Statue to be relocated off campus

2018-11-28 06:00
The statue of Pres. M.T. Steyn is to be relocated to a site off the University of the Free State’s Bloemfontein campus.

The statue of Pres. M.T. Steyn is to be relocated to a site off the University of the Free State’s Bloemfontein campus.

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The council of the University of the Free State (UFS) has approved the relocation of the statue of Pres. M.T. Steyn to a site off campus.

This was announced on Friday (23/11) after the council’s quarterly meeting.

The council furthermore requested that the relocation must be done in complete cooperation with the family of Pres. M.T. Steyn.

According to Lacea Loader, UFS spokesperson, the council’s decision followed a recommendation made by the special task team in a report to the rector and vice-chancellor, Prof. Francis Petersen, that the statue should be relocated to a site off campus.

She said the task team consulted widely with various stakeholders, including the family of M.T. Steyn, to gather qualitative data before making the decision.

An independent heritage consultant was appointed to conduct a Heritage Impact Assessment, which included the two-month-long public participation process that was extensively reported in the media.

Petersen said the decision to approve the relocation of the statue to a site off campus followed careful consideration and a robust discussion by the council.

“The decision was not taken lightly, but I believe that it was in the best interest of the university,” he said.

Petersen appointed the special task team earlier this year to develop and implement a framework to review the position of the statue in front of the main building on the Bloemfontein campus.

The team considered four options during the review process, namely the retention of the statue in its current position, the reinterpretation of the statue and the space around it, the relocation of the statue on campus, and the relocation of the statue to a site off campus.

The review process commenced in April and was concluded with a two-month public participation process from 9 July to 9 September.

According to Loader, discussions regarding the repositioning of the M.T. Steyn statue date as far back as 2003, with the issue being raised again at a University Assembly on 28 April 2015.

“In January this year, the university’s integrated transformation plan work stream dealing with names, symbols and spacesembarked on a process of reviewing how space and symbolic representation facilitates or hinders social inclusion in a diverse community.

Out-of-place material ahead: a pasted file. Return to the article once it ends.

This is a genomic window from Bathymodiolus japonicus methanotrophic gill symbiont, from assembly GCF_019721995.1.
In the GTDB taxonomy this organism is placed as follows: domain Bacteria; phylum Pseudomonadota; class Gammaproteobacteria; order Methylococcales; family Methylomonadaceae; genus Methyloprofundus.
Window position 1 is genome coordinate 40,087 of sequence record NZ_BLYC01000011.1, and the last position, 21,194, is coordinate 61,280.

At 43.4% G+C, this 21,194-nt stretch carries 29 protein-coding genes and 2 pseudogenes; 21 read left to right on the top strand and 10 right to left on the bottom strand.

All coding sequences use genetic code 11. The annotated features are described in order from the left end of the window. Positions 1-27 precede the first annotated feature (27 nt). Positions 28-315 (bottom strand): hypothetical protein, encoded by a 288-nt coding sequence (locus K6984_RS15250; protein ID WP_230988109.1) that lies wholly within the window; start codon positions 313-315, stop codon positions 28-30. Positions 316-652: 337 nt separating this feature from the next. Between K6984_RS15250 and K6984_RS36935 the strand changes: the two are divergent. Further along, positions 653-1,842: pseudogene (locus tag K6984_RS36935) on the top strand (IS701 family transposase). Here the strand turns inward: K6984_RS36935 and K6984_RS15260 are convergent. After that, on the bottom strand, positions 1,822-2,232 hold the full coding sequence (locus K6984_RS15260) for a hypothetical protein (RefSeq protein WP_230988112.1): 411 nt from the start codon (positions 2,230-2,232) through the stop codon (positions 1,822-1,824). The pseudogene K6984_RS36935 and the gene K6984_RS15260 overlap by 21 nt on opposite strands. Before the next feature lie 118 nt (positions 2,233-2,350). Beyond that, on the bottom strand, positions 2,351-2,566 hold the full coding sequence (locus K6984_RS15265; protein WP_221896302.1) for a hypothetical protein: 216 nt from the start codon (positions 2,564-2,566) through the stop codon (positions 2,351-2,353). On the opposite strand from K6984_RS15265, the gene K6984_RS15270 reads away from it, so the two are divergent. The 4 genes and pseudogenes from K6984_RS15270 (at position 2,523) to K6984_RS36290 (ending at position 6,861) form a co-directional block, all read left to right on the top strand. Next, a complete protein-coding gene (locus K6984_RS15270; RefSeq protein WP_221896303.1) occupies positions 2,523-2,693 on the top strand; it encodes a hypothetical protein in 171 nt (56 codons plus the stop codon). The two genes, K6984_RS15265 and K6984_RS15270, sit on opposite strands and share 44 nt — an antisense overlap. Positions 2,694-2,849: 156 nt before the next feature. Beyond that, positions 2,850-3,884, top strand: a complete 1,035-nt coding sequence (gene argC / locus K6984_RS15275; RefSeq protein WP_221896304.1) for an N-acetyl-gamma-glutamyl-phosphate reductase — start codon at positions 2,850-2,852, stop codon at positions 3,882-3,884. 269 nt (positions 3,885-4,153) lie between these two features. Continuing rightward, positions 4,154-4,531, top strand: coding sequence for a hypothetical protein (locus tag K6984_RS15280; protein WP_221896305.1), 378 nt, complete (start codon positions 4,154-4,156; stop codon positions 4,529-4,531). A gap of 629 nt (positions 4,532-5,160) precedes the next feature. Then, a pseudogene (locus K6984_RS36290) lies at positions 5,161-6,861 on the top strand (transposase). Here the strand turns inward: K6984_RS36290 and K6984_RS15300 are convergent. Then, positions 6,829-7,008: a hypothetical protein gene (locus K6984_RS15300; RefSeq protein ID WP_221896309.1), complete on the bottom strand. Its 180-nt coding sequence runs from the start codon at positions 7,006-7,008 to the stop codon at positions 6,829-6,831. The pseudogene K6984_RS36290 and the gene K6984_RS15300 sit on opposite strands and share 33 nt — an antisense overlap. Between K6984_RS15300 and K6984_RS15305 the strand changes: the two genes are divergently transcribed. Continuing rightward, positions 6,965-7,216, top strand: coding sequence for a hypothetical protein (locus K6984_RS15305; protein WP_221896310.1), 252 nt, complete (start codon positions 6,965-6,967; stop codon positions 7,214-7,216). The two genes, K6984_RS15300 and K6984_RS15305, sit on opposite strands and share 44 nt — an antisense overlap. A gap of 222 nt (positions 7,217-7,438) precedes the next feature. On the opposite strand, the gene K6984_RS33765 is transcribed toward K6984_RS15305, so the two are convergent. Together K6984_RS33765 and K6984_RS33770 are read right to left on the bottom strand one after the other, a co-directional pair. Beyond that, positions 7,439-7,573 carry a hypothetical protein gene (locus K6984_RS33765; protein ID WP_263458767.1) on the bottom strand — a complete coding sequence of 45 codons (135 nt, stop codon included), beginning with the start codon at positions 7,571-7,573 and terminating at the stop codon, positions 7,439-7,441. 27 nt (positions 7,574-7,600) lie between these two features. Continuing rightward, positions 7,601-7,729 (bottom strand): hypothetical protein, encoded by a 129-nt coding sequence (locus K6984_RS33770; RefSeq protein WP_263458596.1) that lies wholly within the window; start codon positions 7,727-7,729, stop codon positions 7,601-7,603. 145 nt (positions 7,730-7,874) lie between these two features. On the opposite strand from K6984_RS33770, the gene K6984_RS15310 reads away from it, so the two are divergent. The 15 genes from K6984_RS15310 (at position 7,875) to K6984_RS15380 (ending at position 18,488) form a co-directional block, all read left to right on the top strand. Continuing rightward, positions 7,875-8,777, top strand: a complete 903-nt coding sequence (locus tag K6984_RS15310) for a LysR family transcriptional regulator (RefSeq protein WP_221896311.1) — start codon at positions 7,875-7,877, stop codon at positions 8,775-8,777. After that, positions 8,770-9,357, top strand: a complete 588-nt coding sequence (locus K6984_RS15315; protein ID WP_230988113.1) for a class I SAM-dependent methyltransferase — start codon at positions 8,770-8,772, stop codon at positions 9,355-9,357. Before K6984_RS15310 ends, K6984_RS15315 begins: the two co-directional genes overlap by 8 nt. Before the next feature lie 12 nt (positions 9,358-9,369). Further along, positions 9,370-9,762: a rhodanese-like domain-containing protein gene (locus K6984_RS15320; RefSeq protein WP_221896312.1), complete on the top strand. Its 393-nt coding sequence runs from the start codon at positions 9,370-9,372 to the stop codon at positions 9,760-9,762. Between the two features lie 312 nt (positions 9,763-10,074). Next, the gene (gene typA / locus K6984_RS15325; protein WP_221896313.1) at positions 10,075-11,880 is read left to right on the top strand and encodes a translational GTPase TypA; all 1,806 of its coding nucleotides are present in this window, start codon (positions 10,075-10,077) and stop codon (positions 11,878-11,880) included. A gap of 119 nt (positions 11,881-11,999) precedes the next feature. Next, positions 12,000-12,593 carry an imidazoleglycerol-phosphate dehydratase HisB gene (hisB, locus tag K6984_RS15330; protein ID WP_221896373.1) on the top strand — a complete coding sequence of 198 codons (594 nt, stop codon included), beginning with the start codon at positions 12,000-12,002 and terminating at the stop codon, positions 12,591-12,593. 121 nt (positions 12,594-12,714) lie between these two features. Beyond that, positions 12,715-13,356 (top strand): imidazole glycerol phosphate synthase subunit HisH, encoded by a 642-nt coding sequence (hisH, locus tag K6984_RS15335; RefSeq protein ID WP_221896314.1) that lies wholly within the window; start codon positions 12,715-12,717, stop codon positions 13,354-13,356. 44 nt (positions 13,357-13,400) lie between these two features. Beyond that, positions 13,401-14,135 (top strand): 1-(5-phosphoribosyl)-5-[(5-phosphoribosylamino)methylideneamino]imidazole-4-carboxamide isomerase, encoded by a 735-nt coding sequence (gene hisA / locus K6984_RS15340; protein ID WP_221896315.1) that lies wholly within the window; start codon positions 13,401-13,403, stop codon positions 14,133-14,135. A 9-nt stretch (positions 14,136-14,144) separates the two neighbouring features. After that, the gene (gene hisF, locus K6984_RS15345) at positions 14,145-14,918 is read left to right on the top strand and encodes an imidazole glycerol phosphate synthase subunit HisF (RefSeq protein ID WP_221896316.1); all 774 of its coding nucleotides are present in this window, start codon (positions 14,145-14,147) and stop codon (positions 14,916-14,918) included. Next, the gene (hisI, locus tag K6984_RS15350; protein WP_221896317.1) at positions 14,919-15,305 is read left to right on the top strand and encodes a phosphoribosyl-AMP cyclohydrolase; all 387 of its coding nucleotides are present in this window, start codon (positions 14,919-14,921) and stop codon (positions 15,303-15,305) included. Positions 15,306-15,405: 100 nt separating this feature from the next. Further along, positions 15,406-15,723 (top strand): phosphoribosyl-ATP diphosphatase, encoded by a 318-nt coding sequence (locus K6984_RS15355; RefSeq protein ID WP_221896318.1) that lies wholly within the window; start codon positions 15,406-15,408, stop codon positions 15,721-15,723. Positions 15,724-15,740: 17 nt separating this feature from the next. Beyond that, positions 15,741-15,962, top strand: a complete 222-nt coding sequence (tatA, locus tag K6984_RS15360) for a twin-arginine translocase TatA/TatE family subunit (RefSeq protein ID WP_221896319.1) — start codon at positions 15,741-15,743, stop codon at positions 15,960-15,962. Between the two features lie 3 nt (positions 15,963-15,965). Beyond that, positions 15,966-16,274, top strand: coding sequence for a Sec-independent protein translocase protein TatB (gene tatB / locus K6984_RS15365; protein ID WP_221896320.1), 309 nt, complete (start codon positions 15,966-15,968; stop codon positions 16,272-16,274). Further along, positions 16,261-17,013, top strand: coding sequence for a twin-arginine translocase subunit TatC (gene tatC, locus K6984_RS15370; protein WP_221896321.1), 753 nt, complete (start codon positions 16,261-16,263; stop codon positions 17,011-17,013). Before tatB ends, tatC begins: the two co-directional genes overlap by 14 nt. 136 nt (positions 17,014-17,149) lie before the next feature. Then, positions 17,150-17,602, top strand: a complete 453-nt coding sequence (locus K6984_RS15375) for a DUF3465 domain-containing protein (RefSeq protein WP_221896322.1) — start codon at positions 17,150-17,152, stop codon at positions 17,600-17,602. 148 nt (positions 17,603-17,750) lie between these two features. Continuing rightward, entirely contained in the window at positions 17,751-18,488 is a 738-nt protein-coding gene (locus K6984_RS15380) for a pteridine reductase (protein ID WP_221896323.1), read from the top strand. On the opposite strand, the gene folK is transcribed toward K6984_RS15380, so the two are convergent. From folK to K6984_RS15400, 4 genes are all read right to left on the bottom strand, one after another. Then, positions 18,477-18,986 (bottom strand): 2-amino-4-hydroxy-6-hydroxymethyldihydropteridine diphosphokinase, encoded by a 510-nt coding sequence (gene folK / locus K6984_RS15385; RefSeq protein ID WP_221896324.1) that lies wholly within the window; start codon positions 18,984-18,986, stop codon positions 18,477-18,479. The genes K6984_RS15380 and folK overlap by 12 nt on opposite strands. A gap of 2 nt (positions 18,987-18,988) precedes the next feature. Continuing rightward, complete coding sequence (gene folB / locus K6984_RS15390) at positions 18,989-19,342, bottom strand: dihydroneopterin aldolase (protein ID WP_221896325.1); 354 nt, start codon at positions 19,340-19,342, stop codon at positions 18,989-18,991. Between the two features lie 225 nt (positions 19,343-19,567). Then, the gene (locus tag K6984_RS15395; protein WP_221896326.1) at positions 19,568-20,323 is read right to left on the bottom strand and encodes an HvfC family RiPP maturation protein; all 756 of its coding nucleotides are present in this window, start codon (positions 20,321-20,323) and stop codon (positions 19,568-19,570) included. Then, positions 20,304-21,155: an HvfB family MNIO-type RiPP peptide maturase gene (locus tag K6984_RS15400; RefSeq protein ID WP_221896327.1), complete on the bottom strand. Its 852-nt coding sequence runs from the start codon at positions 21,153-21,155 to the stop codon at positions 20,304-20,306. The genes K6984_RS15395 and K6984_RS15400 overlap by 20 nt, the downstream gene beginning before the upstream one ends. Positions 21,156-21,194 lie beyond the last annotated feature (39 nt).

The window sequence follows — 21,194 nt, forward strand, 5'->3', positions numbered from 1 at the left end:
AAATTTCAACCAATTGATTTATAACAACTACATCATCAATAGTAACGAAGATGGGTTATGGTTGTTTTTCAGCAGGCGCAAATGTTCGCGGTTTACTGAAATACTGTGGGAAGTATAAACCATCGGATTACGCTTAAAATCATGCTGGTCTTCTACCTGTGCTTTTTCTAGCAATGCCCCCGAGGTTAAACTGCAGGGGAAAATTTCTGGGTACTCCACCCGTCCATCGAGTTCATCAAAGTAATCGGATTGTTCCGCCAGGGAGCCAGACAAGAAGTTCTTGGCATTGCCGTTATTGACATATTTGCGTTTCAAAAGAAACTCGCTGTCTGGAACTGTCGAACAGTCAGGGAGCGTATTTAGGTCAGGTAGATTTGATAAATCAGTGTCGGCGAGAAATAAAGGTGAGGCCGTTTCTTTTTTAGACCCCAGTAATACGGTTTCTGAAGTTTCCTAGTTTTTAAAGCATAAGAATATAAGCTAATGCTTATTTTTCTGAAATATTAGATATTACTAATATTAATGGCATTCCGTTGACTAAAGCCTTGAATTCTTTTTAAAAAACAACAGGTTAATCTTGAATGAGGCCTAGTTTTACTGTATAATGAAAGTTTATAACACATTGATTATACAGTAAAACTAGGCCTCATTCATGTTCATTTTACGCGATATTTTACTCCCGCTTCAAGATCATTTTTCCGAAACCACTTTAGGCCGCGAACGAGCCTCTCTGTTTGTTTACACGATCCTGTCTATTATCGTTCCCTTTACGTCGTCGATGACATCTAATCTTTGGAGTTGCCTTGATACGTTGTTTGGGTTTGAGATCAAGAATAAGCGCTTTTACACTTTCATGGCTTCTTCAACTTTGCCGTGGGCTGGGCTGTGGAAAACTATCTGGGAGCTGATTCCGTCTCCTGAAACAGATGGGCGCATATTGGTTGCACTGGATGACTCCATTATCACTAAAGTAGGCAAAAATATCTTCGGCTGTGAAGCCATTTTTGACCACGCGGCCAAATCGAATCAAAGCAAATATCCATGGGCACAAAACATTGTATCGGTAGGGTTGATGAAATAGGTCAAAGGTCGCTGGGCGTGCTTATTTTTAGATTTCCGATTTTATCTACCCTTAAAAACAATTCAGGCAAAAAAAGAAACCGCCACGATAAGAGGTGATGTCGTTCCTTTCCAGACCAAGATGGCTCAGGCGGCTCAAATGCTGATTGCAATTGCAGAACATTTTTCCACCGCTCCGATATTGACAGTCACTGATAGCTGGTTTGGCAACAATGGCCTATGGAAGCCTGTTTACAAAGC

“The M.T. Steyn statue was identified as a priority to be dealt with within the mandate of the work stream.”

After a student engagement survey on 8 March, the student community, through the Student Representative Council, once again asked for the M.T. Steyn statue to be removed.

Petersen has acknowledged wide consultation with various stakeholders and the urgency of the matter which led to the appontment of the special task team.

“Since there are no precedents for such a process in South Africa under current legislation, this process could result in the development of a protocol to be adopted by any institution to facilitate similar challenges in the future,” he said.

“The executive management supports the recommendation made by the task team for the relocation of the statue to a site off campus, and believes that the public participation process preceding the recommendation was sufficiently thorough, transparent, inclusive, and well-publicised.

“The educational value of the public participation process was also commended by members of the executive. The decision of the executive management to support the recommendation is motivated by one vital consideration: The best interest of the University of the Free State,” Petersen said.

Although the relocation of the statue has the potential to create division within the university community, Petersen believes the public participation process demonstrated the potential for creating a level of tolerance, with different members of the university community listening to the views of others.

“The best way to counteract this imminent division and to develop a deeper level of tolerance, would be to craft a path towards a new and more defined university citizenship focusing on caring or repairing.”


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